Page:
Source: U.S. Energy Information Administration, Electric Power Monthly. The next issue of Electric Power Monthly will be released the week of October 22. Note: Data for 2011 and 2012 are preliminary. Chart includes generation from the electric power sector only, excluding commercial and industrial generators.
In August 2012, coal produced 39% of U.S. electricity, up from a low of 32% in April 2012, when the natural gas share of generation equaled that of coal. Increased demand for electric power in the summer months—to run air conditioners—created more room in the market, and generation from both fuels increased between April and July. The August coal share of generation is still notably lower than the 50% annual average over the 1990-2010 period.
Every year during the height of summer, natural gas-fired generation from peaking generators (used to meet the highest levels of electricity demand, and typically burning natural gas) increases to meet the demand for electricity, largely regardless of fuel prices. As demand for electric power moderates in the autumn months and the need for peaking generation moderates, total natural gas-fired generation decreases. Through the fall, if natural gas prices remain higher than in the spring, coal's share of generation may continue to increase.
The consumption of natural gas by electric power generators has been increasing each year since 2009 as lower natural gas prices allowed natural gas-fired generators to compete with coal-fired generators. Coal generation shares declined in some regions (such as the Southeast) in response to declining natural gas prices through 2010 and 2011, and then more broadly across the United States when gas prices dropped precipitously in the first half of 2012. Natural gas demand at electric power plants was particularly high this past spring and summer. However, natural gas prices have generally increased since April, the lowest point for natural gas prices during 2012.
The electric power industry dispatches power plants based on a number of factors, including relative fuel prices, which can vary across the United States. In the West, generators benefit from low-cost coal produced from large-scale mines in the Powder River Basin (PRB); in this region, the share of natural gas-fired power generation is most influenced by the availability of hydroelectric power, although increasing wind turbine generating capacity is also a factor. High levels of water runoff during 2011 led western generators to cut back on their use of natural gas.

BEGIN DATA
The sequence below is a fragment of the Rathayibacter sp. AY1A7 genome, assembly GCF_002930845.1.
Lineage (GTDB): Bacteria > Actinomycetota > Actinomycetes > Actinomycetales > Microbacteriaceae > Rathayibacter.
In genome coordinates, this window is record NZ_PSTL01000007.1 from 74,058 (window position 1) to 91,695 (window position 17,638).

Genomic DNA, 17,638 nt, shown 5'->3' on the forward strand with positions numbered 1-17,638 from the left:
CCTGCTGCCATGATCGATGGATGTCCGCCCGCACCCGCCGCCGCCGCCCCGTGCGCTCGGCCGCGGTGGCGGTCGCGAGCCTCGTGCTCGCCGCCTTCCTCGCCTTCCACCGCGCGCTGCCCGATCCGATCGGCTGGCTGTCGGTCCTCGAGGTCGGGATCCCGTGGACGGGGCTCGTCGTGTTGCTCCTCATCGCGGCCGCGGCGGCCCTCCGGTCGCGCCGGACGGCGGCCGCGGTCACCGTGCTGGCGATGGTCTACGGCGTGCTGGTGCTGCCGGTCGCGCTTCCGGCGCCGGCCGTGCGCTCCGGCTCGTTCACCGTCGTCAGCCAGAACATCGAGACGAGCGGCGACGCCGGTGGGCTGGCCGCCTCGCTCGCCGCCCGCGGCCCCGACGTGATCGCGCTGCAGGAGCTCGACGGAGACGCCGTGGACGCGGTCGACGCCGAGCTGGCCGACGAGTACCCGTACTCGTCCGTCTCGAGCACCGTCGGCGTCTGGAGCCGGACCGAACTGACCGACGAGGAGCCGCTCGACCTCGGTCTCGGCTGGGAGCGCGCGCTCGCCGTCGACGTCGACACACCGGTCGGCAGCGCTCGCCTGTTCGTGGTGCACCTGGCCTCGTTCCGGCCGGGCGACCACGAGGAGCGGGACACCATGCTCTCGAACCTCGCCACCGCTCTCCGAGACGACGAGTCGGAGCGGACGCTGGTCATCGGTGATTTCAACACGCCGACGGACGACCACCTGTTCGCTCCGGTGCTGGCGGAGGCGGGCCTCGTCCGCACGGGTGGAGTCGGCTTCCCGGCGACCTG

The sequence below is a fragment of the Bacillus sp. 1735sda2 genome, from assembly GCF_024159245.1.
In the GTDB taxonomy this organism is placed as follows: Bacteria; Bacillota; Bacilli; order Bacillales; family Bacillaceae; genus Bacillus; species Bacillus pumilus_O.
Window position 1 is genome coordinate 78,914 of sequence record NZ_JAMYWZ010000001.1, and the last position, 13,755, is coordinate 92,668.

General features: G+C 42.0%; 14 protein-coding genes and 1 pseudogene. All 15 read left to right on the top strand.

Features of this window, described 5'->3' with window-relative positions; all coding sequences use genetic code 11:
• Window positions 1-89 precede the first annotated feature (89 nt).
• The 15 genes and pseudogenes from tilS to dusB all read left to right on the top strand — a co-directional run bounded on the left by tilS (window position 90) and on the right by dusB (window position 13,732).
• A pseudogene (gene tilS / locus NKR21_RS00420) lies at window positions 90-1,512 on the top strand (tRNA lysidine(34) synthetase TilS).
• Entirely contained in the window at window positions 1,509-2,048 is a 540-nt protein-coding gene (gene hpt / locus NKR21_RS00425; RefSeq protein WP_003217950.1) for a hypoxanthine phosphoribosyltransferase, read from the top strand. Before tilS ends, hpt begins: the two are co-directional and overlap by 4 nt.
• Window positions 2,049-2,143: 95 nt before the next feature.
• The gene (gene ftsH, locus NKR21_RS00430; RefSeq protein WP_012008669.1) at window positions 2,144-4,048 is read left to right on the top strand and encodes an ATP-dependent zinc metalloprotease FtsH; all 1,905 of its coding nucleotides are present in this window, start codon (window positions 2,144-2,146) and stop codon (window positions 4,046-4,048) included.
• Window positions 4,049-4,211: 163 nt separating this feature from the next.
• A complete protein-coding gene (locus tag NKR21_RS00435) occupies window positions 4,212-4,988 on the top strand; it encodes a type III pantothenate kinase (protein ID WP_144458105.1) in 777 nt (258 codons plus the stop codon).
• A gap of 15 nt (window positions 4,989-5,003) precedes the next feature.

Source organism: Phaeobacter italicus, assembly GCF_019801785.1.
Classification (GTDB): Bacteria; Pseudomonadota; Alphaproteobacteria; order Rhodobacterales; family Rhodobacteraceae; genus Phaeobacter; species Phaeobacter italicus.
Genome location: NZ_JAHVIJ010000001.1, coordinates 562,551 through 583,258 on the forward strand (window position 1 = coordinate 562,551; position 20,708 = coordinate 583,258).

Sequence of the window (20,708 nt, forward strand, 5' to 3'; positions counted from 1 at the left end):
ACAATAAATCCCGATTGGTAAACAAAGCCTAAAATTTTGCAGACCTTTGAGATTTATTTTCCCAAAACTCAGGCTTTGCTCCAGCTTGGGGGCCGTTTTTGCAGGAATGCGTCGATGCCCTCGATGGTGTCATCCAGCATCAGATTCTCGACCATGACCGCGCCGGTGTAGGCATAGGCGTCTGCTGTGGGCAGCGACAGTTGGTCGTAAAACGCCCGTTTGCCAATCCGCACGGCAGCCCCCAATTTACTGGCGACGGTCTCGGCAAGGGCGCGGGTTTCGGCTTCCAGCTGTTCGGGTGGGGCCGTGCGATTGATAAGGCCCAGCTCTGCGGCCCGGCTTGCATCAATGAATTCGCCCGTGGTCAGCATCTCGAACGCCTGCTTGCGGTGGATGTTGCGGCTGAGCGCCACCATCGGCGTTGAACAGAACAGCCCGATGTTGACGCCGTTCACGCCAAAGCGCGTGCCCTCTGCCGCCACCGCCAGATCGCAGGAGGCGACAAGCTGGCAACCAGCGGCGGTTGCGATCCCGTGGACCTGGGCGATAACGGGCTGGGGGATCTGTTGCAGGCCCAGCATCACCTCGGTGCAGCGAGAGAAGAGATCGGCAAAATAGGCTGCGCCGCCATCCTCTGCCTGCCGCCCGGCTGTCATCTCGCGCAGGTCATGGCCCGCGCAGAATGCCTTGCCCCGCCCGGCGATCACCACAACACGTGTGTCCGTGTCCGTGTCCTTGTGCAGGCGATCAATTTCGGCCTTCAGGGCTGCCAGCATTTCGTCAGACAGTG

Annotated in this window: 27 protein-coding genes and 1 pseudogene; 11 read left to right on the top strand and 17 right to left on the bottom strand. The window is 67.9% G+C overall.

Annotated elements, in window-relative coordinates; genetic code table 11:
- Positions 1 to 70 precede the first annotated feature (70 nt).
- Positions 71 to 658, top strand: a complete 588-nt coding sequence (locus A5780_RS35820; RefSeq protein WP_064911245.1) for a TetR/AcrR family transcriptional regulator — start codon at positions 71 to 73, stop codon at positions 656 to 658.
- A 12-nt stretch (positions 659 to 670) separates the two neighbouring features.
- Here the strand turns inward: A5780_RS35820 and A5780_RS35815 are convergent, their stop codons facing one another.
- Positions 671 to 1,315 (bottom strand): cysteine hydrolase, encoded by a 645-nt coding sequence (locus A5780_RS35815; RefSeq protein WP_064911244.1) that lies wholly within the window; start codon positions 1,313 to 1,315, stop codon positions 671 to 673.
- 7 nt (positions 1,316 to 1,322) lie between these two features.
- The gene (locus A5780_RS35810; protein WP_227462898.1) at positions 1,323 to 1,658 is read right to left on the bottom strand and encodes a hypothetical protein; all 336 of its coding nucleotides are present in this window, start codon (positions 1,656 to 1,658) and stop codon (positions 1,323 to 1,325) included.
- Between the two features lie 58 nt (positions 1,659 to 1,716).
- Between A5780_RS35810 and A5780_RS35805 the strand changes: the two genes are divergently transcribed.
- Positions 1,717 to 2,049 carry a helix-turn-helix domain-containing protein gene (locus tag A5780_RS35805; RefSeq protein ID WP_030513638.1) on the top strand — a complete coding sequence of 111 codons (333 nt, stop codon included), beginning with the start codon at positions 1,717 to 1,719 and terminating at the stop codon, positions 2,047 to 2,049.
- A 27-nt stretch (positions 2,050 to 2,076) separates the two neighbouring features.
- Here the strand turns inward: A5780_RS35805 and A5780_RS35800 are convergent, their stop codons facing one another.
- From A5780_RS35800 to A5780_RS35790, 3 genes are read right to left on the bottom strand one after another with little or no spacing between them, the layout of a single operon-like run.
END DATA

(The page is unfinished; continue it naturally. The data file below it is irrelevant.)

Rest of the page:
In the eastern half of the United States, many power plants rely on bituminous coal mined in Appalachia and then transported by rail or barge to the power plant. Other plants use PRB coal transported by rail. Mining costs are much higher in this region than in the Powder River Basin (due in large part to less favorable geology and reserve depletion). The transportation charges can add significantly to the delivered fuel price to power plants. Historically, the average fuel cost of operating a combined-cycle natural gas generator exceeded that for a coal-fired generator.
Until 2010, substitution between the two fuels for electricity generation was not widespread in most U.S. regions. However, through 2010, 2011, and most dramatically in 2012, a shift in the historical spread between the average regional operating costs of combined-cycle natural gas fired and coal-fired generators led operators to run natural gas-fired combined-cycle plants for longer periods, while generation from coal-fired generators declined substantially.
During the first half of 2012, lower consumption of coal at electric power plants led to high coal stocks and a decrease in spot prices for eastern coal. Higher-than-normal coal stocks may continue to place downward pressure on coal prices. Also, high stocks could lead to additional coal burn if the size of coal stockpiles becomes a major concern. Utilities may also resell coal, even rerouting purchases before they are delivered to the plant. Coal is also being exported in growing volumes.